GNALGAN has been my project over the winter months in Victoria, Australia. The name is an Australian Aboriginal word for the “Nankeen Night Heron.”
She is made of 4mm marine ply which has been coated inside and out with fibreglass. She is fitted with an electric bilge pump located behind the backrest with all electrics on the other side of the rear bulkhead.
This was my first attempt at any form of boat building and certainly my first introduction to fibreglass.
First build of a Wood Duck 12 from Chesapeake Light Craft—great support from CLC, and the boat builder forum was also an excellent resource. Had a prototype launch August 2014—still needed a few final touches, but I wanted my daughter to have a ride before she left for college. Final “official” launch on the Rock River in Moline, IL in September 2014.
This is a kit-built stitch and glue kayak from the friendly folks at Chesapeake Light Craft, Annapolis, MD. The hull is constructed of okoume marine plywood. I elected to tackle the hybrid version which incorporates the tri-color cedar strip deck.
Frank Bailleul launched his sea kayak CORRYVRECKAN built and designed by Sardine Boats on the Bono river, south Brittany-France. The CORRYVRECKAN is a stitch-n-glue kayak designed for tall paddlers and touring.
The boat is stitch and glue construction from a kit produced by Chesapeake Light Craft. The red pieces were stained prior to construction in order to highlight the “artistic” puzzle joints that designer Nick Schade uses. The build took 59 work days/134.5 hours spread over a five month period. I will primarily use the kayak to explore the many streams/springs located in the Ocala National Forest, with occasional trips to the beach to try surfing.
This is a Chesapeake Light Craft Petrel SG sea kayak. Construction is stitch and glue, fiberglass over stained Okuome ply. Custom changes to the kit included the soft pad eyes, dragonfly inlay, a carved skeg control housing and turned carrying toggles and paddle bead.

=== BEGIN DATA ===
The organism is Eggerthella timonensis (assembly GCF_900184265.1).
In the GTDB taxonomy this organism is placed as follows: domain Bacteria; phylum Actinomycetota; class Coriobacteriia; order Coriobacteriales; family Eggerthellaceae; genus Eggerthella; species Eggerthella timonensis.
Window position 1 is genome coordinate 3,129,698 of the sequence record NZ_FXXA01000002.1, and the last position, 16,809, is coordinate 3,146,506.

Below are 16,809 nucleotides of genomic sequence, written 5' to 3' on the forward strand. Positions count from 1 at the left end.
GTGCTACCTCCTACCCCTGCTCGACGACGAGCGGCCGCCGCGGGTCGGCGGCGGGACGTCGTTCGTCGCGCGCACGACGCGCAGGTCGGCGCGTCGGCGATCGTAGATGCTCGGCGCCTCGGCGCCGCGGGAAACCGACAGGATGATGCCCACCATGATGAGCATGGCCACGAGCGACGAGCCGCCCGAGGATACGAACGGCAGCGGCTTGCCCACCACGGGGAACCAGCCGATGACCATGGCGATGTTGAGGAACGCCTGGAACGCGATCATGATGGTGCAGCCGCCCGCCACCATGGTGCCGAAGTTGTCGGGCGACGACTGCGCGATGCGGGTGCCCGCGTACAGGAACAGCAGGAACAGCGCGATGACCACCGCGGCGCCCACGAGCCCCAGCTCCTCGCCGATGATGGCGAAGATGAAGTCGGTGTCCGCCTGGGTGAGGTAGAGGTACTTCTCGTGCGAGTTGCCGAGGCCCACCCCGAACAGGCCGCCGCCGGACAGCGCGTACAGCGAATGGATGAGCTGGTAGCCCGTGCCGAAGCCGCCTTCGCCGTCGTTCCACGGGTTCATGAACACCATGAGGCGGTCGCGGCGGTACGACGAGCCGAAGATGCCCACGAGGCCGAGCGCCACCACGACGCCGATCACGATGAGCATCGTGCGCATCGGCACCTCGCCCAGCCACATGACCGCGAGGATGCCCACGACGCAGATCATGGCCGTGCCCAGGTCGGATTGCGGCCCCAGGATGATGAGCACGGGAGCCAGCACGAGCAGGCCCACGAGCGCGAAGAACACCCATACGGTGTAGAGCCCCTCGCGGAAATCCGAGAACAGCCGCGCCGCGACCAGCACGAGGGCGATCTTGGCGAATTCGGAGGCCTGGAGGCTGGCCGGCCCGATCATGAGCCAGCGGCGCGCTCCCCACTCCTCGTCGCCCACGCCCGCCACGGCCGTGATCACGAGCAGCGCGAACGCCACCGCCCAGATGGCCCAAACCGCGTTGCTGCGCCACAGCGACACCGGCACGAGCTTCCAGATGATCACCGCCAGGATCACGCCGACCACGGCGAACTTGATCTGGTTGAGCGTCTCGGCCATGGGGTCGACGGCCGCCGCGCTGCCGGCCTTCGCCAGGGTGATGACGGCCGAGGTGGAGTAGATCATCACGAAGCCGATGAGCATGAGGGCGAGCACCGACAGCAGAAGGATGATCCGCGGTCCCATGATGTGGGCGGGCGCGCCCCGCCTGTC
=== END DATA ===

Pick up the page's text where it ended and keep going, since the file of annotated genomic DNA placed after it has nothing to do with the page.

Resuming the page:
Relying on Nick Schade’s book The Strip-Built Sea Kayak, George Nourse built this Expedition single kayak from a kit by Chesapeake Light Craft. The kayak is a cedar strip-planked hull, covered with a layer of fiberglass cloth inside and out. George gave her six coats of varnish. He paddles primarily on Lake Winnipesaukee in New Hampshire.
I built “Arrow” from a CLC kit, designing my own pattern for the deck and redesigning CLC’s combing. It took six months to build and the experience was very impactful. I fell in love with this boat before I ever launched her and kayaking is now a renewed pleasure!
AMI JOY is a Jupiter Point design by Nick Schade of Guillemot Kayaks of Connecticut. I modified the 13′-design to include a little spruce brightwork trim and built AMI JOY over the winter and launched her on Memorial Day, May 27, 2013, on the Long Island Sound in Stamford. The boat is built from 4mm and 6mm marine plywood. The design is quite stable even in a bit of chop.
This sectional kayak is made of plywood and fiberglass. When it was being carried to the Torch Lake in Michigan, two parts stayed in the trunk of my car and one part in the back seat. It turned into the whole kayak in a minute before hitting the clear water of the lake. The reason I made this kayak is simple: easy to carry, easy to store, easy to build and most of all with the minimum budget. The longest part of the boat is only 4 feet that does not need a long working table to be built. To make the building process very simple, all walls are designed to be flat.
I built this kayak all by my lonesome in a little shop in Pemaquid, Maine. She’s a beauty (takes after her owner is what I’ve been told), and handles something like a Corvette. I just finished a trip with her up the coast to Machias Port, and am back home dry and tired.
This is my new launch Cirrus Greenland style kayak - 17′ 2″, 43lbs — stitch and glue mahogany and ribbed poplar with cherry and Spanish cedar accents, blackened epoxy seams, strengthened with carbon fiber in high stress inner deck and hull areas, and has rare earth magnetically sealed hatches for a flush, uncluttered deck and (I think) more visual appeal of the natural lines of her hull. Seat is birch and carbon fiber and cockpit coaming is layered with biased carbon fiber and fiberglass.
Exactly 2 months from the day I began my kayak building adventure at The WoodenBoat School, I christened and launched my Shearwater Sport on Lake Champlain. What a joy to finally see it in the water! Despite the chilly morning air in northern New York it was a beautiful fall day and my shearwater sport performed admirably, as expected.
Named in honor of the love of my life, Jacqueline Skiff, whose last name is serendipitously apt!